“Mother!” Groaned the Viscount. “Really!”
“Yes, Gerald. We really must.”
“Very well,” said the young man, looking unhappily at his mother. “Very jolly well.”
The doorbell rang.
“Windermere!” Bellowed the Colonel. “The door, man! The door!”
“Miss Bantree and a Young Lady,” Windermere declaimed.
And Windermere ushered in Marge Bantree and a young woman whom Percy had never seen before.
“Me niece,” said Miss Bantree, “Violet Teasdale. Visiting from Great Blister.”
“A pleasure to meet you,” said Lady Cadblister, in a voice of ice.
“Oh! Thank you! Nice to meet you, too, Lady Cadblister,” twittered this young woman, sitting down next to the widow. “Do tell me all about the trying time you must be having. You see, I’m a journalist.” Percy suspected that Miss Bantree at this point delivered a sharp kick to her niece’s shin.
“You’re a what?” Lady Cadblister stared in alarm at the young woman.
“I – read journals, you know. Constantly. So interesting, I always think.”
Percy eyed the newcomer with interest. Not a bad save, he considered, and, if she was indeed a journalist, perhaps she, too, was a woman with Advanced Views. He attempted to catch her eye- but she was lost in admiration, apparently, of Lady Cadblister.
“Oh, you do look so lovely in black!” Cried Violet, unaffectedly. “Most women look such hags. I know I do. But it seems to suit you so.”
Lady Cadblister softened considerably. “My dear child,” she murmured, “when have you had to wear black, in your young life?”
“Oh. My father, and my brother William, you know.”
A perfect eyebrow rose behind the veil. “And you so young,” she said. “Such a lot of tragedy for a mere child.”
“Huntin’ accident,” said Miss Bantree, “and William got smashed up in his Daimler.”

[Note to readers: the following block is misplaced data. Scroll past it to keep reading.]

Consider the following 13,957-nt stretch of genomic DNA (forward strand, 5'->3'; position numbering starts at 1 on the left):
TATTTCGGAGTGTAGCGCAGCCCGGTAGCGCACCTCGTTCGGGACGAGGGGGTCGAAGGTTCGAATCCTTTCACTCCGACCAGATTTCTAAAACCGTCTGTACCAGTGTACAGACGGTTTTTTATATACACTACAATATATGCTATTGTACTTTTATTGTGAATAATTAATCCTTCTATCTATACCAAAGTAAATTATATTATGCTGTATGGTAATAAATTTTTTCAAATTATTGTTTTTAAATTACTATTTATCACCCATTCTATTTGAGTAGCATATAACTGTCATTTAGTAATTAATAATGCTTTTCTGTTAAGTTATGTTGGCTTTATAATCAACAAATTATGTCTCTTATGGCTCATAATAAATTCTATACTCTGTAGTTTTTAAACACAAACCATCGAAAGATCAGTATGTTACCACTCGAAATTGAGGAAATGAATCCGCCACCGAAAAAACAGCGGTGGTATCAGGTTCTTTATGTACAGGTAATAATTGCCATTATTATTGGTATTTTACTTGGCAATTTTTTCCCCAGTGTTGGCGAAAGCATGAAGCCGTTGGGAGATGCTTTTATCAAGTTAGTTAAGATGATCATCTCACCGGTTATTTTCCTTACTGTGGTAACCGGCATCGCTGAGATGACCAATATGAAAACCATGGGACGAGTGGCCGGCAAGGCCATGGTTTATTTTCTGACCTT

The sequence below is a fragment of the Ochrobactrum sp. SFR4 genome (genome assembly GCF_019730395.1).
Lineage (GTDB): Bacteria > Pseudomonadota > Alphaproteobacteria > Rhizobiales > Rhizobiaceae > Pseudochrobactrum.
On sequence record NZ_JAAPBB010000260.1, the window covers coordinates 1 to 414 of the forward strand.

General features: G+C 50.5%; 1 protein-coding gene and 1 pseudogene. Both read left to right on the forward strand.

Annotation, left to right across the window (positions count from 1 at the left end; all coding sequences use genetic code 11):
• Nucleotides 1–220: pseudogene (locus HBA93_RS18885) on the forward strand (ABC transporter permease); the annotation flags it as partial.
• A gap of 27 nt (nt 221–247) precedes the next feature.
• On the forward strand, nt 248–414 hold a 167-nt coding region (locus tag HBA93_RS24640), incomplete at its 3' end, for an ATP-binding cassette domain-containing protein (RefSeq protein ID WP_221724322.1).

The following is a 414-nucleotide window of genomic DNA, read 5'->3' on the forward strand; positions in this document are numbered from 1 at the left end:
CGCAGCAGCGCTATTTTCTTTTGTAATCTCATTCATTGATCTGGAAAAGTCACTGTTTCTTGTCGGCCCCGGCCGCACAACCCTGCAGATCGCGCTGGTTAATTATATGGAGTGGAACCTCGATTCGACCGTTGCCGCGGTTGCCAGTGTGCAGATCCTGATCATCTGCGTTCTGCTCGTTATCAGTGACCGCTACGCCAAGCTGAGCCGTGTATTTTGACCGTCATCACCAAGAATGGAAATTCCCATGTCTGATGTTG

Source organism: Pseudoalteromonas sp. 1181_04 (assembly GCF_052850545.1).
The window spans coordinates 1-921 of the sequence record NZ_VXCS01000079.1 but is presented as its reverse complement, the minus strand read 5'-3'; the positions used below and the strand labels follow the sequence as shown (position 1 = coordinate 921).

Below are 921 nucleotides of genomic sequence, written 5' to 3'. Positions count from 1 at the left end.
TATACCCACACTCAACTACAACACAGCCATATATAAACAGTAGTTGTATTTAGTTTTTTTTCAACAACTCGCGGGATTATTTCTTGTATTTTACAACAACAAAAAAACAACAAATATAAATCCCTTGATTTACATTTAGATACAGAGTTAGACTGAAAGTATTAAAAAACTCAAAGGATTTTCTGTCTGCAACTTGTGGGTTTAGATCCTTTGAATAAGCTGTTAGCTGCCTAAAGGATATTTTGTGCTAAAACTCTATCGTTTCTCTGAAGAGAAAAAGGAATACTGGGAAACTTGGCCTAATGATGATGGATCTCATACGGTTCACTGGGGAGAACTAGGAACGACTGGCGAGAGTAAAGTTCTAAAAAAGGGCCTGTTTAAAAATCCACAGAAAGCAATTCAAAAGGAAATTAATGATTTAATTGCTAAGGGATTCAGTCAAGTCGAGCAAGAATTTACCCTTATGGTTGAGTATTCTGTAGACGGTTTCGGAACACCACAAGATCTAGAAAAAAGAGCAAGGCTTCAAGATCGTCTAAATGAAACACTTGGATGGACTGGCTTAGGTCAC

“Of course. How very remiss of me, Miss Bantree. I do remember now, of course.”
After that, the talk limped on along the same lines. Herman T. Ermyntrude surprised the Crabtrees by announcing the secret sorrow in their butler’s life- “poor man, lost his wife and his son, you know. What’s that, Lady Belinda? Well, I reckon Sneakfork isn’t one of the heart-on-the-sleeve brigade. No, I reckon he’s not. Stiff Upper Lip, and a true blue Brit down to his toes, that’s Sneakfork.” The Colonel spoke stiffly of his late wife, the Vicar spoke with vague fondness of his, and Miss Bantree related a tale of How She Lost Her Lover that rather electrified the whole table, and shocked them considerably.
“But of course,” said Violet, with callow ill-tact, “none of these really compare to your loss, Lady Cadblister. I mean, your husband was murdered. It must be almost impossibly painful for you to reflect that, but for the cowardly act of some wicked person, you would have him with you today.”
Lady Cadblister eyed Violet with loathing. She opened her mouth, probably to deliver some final and damning judgment on this young person’s character- when the doorbell rang.